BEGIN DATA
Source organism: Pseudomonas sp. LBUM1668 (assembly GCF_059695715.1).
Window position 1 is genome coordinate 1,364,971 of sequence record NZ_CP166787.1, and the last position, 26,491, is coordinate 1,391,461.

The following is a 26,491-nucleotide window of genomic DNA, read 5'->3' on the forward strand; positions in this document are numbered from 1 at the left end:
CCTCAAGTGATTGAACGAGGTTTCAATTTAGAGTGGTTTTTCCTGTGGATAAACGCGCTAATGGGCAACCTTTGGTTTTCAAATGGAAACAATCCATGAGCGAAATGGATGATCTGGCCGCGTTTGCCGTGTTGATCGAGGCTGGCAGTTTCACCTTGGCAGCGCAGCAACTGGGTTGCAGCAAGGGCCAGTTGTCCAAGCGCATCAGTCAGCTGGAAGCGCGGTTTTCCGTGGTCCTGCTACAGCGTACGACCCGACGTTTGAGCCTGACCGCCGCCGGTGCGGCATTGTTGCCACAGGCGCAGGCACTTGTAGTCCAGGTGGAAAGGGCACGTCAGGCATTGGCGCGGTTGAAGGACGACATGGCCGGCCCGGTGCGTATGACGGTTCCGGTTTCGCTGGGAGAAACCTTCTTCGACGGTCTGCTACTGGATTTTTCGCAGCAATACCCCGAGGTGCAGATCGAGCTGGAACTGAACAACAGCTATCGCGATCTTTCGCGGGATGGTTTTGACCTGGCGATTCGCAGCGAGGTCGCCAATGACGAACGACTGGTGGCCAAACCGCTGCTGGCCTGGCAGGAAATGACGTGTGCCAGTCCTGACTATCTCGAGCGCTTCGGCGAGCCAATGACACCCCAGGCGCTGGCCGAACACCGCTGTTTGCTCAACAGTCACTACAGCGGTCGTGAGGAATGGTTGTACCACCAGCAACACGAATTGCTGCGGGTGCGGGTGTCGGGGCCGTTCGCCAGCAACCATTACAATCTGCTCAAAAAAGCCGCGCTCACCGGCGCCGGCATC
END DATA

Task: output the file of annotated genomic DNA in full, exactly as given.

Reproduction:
Source organism: Pseudomonas sp. LBUM1668 (assembly GCF_059695715.1).
Window position 1 is genome coordinate 1,364,971 of sequence record NZ_CP166787.1, and the last position, 26,491, is coordinate 1,391,461.

The following is a 26,491-nucleotide window of genomic DNA, read 5'->3' on the forward strand; positions in this document are numbered from 1 at the left end:
CCTCAAGTGATTGAACGAGGTTTCAATTTAGAGTGGTTTTTCCTGTGGATAAACGCGCTAATGGGCAACCTTTGGTTTTCAAATGGAAACAATCCATGAGCGAAATGGATGATCTGGCCGCGTTTGCCGTGTTGATCGAGGCTGGCAGTTTCACCTTGGCAGCGCAGCAACTGGGTTGCAGCAAGGGCCAGTTGTCCAAGCGCATCAGTCAGCTGGAAGCGCGGTTTTCCGTGGTCCTGCTACAGCGTACGACCCGACGTTTGAGCCTGACCGCCGCCGGTGCGGCATTGTTGCCACAGGCGCAGGCACTTGTAGTCCAGGTGGAAAGGGCACGTCAGGCATTGGCGCGGTTGAAGGACGACATGGCCGGCCCGGTGCGTATGACGGTTCCGGTTTCGCTGGGAGAAACCTTCTTCGACGGTCTGCTACTGGATTTTTCGCAGCAATACCCCGAGGTGCAGATCGAGCTGGAACTGAACAACAGCTATCGCGATCTTTCGCGGGATGGTTTTGACCTGGCGATTCGCAGCGAGGTCGCCAATGACGAACGACTGGTGGCCAAACCGCTGCTGGCCTGGCAGGAAATGACGTGTGCCAGTCCTGACTATCTCGAGCGCTTCGGCGAGCCAATGACACCCCAGGCGCTGGCCGAACACCGCTGTTTGCTCAACAGTCACTACAGCGGTCGTGAGGAATGGTTGTACCACCAGCAACACGAATTGCTGCGGGTGCGGGTGTCGGGGCCGTTCGCCAGCAACCATTACAATCTGCTCAAAAAAGCCGCGCTCACCGGCGCCGGCATC